4. The experiments are only to be undertaken under anesthesia, provided the judgment of the scientific director does not categorically exclude this or if the pain connected with the operation is outweighed by the damage to the con­dition of the experimental animals as a result of anesthesia.
    Nothing more severe than a difficult operation or painful but unbloody experiment may be carried out on such an unanesthetized animal.
    Animals that suffer appreciable pain after the completion of such a difficult experiment, especially involving an operation, are, in so far as this is, in the judgment of the scientific director, compatible with the goal of the experiment, immediately to be put to death.
  5. Experiments on horses, dogs, cats, and apes can only be carried out when the intended goal may not be achieved through experiments on other animals.
  6. No more animals may be used than are necessary to-resolve the associated question.
  7. Animal experiments for pedagogical purposes are only permitted when other educational tools such as pictures, models, taxonomy, and film are not suf­ficient.
  8. Records are to be kept of the sort of animal used, the purpose, the procedure, and the result of the experiment.


Experiments on animals for judicial purposes as well as inoculations and taking of blood from living animals for the purpose of diagnosing illness of people or animals, or for obtainment of serums or inoculations according to procedures that have already been tried or are recognized by the state, are not subject to provisions #5 through #7. These animals, however, are also to be killed pain­lessly if they suffer appreciable pain and if it is compatible with the goals of the experiment.

Section IV

Provisions for Punishment


(1) Whoever unnecessarily torments or roughly mishandles an animal will be punished by up to two years in prison, with a fine, or with both these penalties.
(2) Whoever, apart from the case in (1), undertakes an experiment on living animals (# S) without the required permission will be punished by imprisonment of up to six months, with a fine, or with both of these penalties.
(3) A fine of up to five hundred thousand marks or imprisonment will, apart from the punishment mandated in (1) and (2), be the punishment for whomever intentionally or through negligence:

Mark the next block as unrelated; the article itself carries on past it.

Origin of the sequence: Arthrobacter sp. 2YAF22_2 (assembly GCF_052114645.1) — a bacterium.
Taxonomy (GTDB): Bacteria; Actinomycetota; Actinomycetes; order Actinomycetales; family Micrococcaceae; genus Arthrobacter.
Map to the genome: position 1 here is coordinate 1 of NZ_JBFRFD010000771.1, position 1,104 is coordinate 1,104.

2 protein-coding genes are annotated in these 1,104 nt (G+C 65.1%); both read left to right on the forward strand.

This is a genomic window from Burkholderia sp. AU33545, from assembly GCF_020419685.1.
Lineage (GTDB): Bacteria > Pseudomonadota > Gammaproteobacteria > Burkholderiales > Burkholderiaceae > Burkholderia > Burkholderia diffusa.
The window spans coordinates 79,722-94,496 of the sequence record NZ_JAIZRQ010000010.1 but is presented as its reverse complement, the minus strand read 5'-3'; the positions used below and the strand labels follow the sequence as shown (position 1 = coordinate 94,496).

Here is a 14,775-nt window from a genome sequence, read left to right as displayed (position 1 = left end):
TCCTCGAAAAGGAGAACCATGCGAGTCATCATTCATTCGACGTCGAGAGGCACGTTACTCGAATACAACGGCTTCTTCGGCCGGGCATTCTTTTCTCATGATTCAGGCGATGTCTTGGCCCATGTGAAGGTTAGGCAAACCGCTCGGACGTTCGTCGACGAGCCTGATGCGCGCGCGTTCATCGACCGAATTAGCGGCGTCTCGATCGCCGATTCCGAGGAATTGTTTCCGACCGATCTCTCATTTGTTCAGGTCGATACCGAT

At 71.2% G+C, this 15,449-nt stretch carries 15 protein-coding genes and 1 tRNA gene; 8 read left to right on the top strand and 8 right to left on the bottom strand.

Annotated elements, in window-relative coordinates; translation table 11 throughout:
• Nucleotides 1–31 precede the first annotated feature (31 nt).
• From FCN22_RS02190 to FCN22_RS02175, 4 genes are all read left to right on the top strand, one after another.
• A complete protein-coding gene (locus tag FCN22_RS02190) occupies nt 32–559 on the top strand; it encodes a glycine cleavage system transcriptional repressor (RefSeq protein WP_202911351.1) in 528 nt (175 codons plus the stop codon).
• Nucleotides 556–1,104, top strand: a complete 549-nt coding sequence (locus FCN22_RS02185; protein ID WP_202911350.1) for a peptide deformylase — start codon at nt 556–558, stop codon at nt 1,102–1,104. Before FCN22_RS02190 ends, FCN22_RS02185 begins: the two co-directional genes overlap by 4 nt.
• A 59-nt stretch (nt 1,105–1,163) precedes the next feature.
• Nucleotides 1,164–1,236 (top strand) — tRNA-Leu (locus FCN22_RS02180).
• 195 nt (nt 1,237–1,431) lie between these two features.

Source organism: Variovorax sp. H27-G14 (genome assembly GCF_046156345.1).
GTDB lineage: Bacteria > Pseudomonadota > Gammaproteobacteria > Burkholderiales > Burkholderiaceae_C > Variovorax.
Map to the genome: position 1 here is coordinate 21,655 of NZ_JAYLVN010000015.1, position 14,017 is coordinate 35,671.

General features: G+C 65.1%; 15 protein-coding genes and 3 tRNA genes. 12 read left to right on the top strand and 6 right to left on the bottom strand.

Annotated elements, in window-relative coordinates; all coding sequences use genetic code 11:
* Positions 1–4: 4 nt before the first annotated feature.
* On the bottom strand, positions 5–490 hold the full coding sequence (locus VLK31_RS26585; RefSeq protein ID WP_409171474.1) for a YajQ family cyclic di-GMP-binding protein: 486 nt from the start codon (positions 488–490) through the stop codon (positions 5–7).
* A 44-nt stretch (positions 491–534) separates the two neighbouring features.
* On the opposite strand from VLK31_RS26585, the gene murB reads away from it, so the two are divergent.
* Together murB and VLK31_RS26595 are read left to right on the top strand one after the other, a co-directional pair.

1. violates prohibition #2 though #4;
2. acts against regulation #7;
3.violates guidelines enacted by the Ministry of the Interior or by a provincial government according to #14;
4. neglects to prevent children or other persons that are under his/her supervision or belong to his/her household from violating the provisions of this law.


(1) In addition to the punishments in #9 for an intentional violation of the law, an animal belonging to the condemned may be confiscated or killed. Instead of confiscation it may be ordered that the animal be sheltered and fed for up to nine months at the cost of the guilty party.
(2) If no specific person can be identified or condemned, the confiscation or killing of an animal may be undertaken in any case when the other prerequisites are present.


(1) If someone is repeatedly guilty of intentionally violating the provisions that are punishable according to #9 the local authorities that are responsible can prohibit that person from keeping certain animals or from business involving them either for a specified period or permanently.
(2) After a year has passed since the imposition of the punishment the re­sponsible local authorities may rescind their decision.
(3) An animal subject to appreciable negligence in provision, care, or shelter may be taken away from the owner by the responsible local authority and ac­commodated elsewhere until there is a guarantee that the animal will be cared for in a manner above reproach. The cost of this accommodation shall be paid by the guilty party.


If in a judicial process it appears doubtful whether an act violates a prohibition of #1, (1) or (2), a veterinarian shall be summoned as early in the process as possible and, in so far as it concerns a farm, an agricultural official of the gov­ernment shall be heard.